Getting stuck in our fears is so easy.  Going over and over things in our head and feeling terrible is common to us all. If over the years you don’t accept your body, your looks, your smarts or your mistakes, you can literally freeze your brain into bad ways to feel about yourself. Then self-torture and all the ways there are to feel bad become second nature. Like the burden of carrying a soaking wet, heavy wool blanket it can stifle and suffocate your potential. People can feel bad about the rejection of someone they’ve loved for years. Perfectionists can always push themselves to do more, faster and better endlessly. Someone who’s been fired or laid off from work can believe they are completely unworthy. There are so many ways to get stuck.

Anxiety is something everybody struggles with. People with anxiety find it very hard to let go and find it easy to obsess. Going over and over things is a way of pretending to yourself that you’re doing something about a problem. Maintaining the status-quo of misery is better than having to move on into the unknown. It’s better to grieve over a lost relationship than to deal with the gruesome unknown of dating. Taking new risks can be an antidote to obsessing.

If you’ve already worked out what you’ve learned from the lost relationship then you understand your own culpability clearly. Obsessing enough to think through our responsibilities is a good thing; obsessing to the point where you’re grinding glass into your wounds is self-destructive. Obsessing to create art or find new scientific discoveries is another positive, while being an obsessive parent can be suffocating to a kid.

Extreme obsessing is part of OCD or obsessive compulsive disorder. An obvious example is someone who is germ phobic and washes their hands raw like Emma Pillsbury in the tv show GLEE. Dr. Jeffrey Schwartz says that our brains get stuck over and over because of anxiety and OCD. He calls this Brain Lock (also the title of his book). Accepting anxiety as a disease that requires work and attention in a serious way is crucial. So there is real hope in using his 4 step process to retrain or rewire the brain. I believe these 4 steps can be valuable just for obsessing even if you’re not OCD. He has a 34 minute video and a manual that you can download on his website:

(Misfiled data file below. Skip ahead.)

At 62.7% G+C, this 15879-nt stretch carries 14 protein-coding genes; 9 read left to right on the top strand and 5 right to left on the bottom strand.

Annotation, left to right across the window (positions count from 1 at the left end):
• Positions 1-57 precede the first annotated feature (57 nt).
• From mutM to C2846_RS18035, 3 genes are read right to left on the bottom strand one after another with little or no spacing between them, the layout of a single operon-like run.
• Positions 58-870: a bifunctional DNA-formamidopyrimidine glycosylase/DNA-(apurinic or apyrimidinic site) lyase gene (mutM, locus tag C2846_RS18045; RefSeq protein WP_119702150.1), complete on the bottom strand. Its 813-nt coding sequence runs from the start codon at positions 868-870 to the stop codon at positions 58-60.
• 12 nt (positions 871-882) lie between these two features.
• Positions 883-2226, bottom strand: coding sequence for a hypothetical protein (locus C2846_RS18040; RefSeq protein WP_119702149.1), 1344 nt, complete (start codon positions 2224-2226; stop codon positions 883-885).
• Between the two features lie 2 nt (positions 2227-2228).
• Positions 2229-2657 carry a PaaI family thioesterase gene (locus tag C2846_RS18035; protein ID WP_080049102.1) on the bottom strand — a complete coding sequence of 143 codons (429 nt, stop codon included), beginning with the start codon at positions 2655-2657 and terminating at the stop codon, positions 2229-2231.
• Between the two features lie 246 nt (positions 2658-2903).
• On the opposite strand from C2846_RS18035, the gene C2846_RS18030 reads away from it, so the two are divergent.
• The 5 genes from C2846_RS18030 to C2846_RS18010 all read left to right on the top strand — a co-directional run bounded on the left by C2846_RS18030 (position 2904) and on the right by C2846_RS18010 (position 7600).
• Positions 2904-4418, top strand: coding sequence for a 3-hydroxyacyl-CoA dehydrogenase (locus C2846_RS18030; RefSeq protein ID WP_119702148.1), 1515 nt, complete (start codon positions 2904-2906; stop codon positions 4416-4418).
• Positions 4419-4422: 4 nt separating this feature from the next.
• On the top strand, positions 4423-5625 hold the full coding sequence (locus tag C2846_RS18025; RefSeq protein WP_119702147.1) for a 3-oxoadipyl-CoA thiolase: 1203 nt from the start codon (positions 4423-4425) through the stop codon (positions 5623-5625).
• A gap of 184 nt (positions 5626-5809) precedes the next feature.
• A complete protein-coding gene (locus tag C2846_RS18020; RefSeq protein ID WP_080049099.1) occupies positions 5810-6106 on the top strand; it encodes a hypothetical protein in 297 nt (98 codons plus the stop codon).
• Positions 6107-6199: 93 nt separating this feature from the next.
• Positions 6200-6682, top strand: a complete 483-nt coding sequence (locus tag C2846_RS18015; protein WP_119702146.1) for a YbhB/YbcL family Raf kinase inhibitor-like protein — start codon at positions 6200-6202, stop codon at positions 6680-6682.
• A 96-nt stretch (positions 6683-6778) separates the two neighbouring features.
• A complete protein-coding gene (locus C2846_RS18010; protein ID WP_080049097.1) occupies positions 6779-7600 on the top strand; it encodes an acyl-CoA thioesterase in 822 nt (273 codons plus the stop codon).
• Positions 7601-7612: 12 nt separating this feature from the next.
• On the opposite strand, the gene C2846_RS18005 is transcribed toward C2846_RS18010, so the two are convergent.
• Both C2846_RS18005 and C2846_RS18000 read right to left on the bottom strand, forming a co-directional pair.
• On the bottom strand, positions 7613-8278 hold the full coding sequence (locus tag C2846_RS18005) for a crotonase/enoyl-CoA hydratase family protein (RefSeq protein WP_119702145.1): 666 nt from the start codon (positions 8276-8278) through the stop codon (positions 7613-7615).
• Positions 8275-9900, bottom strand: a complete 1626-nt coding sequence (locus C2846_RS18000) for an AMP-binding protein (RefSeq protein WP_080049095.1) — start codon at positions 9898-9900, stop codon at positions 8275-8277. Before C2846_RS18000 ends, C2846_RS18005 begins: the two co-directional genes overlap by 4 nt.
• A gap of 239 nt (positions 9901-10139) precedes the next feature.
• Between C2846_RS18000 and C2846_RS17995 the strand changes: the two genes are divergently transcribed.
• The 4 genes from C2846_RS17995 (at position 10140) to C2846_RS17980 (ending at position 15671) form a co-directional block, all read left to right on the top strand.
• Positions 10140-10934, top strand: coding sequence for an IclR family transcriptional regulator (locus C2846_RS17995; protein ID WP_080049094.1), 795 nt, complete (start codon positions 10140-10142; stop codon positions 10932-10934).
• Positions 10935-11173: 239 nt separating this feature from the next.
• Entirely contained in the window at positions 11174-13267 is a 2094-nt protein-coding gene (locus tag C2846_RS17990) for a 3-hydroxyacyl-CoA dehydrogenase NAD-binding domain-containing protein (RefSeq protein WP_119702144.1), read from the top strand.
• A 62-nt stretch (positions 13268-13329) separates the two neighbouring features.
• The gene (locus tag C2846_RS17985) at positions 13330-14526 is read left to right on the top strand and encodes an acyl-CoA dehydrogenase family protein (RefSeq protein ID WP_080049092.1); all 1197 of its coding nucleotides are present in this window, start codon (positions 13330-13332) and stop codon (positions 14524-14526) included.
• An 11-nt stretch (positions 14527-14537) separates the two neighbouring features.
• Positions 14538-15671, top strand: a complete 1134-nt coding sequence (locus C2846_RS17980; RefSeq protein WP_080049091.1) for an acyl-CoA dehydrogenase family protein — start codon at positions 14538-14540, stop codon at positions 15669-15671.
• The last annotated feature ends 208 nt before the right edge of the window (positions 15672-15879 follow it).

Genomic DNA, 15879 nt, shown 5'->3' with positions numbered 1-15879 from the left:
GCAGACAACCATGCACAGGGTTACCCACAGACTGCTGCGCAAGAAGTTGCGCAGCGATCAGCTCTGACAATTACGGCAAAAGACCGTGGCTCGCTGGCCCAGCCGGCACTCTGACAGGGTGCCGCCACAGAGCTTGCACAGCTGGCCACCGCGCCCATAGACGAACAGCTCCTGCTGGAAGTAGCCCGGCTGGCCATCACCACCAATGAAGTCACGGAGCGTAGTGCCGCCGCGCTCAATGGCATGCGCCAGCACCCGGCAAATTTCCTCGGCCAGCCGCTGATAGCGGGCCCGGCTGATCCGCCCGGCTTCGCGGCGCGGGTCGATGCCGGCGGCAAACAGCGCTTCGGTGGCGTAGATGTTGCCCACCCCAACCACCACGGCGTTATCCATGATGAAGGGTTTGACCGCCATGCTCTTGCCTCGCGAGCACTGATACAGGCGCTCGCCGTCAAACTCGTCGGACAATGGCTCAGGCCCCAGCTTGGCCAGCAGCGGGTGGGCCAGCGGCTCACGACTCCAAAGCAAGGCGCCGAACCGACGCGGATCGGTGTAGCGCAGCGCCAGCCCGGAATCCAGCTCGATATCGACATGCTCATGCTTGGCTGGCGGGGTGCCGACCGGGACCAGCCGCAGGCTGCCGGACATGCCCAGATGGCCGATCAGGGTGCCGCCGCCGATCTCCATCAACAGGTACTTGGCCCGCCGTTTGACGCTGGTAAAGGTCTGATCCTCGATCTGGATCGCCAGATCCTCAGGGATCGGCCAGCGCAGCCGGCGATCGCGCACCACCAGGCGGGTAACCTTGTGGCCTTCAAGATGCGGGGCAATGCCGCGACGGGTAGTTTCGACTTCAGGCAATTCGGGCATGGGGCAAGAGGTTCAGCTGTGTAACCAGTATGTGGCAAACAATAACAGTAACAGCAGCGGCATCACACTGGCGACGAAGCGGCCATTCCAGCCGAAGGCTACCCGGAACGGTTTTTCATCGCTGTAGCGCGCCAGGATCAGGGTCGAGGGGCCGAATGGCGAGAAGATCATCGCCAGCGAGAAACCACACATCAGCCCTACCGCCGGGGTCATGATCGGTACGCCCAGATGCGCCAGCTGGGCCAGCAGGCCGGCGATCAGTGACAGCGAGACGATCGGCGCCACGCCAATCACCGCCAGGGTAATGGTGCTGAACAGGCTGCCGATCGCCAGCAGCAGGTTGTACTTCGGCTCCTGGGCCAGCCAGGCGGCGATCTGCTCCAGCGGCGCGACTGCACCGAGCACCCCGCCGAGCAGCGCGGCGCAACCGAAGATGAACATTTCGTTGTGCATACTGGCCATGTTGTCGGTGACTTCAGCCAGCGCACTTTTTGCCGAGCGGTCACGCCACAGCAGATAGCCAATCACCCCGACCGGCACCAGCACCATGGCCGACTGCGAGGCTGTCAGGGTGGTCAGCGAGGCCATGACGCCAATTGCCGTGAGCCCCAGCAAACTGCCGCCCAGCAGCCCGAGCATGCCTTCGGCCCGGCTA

Perfectionists are people with anxiety, who have a strong need to excel. Excellence is one way to pretend that it’s possible to keep anxiety at bay. People who are perfectionists spend a lot of time obsessing. They push themselves so hard it’s exhausting. Perfectionism is tough for others to live with because there is a constant obsessing about doing things better.

Learning to let go may feel very illusive, like the search for the Fountain of Youth. Unlike that search, it is not impossible if you’re willing to do the work and train your brain. No matter what age you are, the brain can adapt and grow into new patterns. You can get yourself unstuck.

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About the Rhoda Mills Sommer

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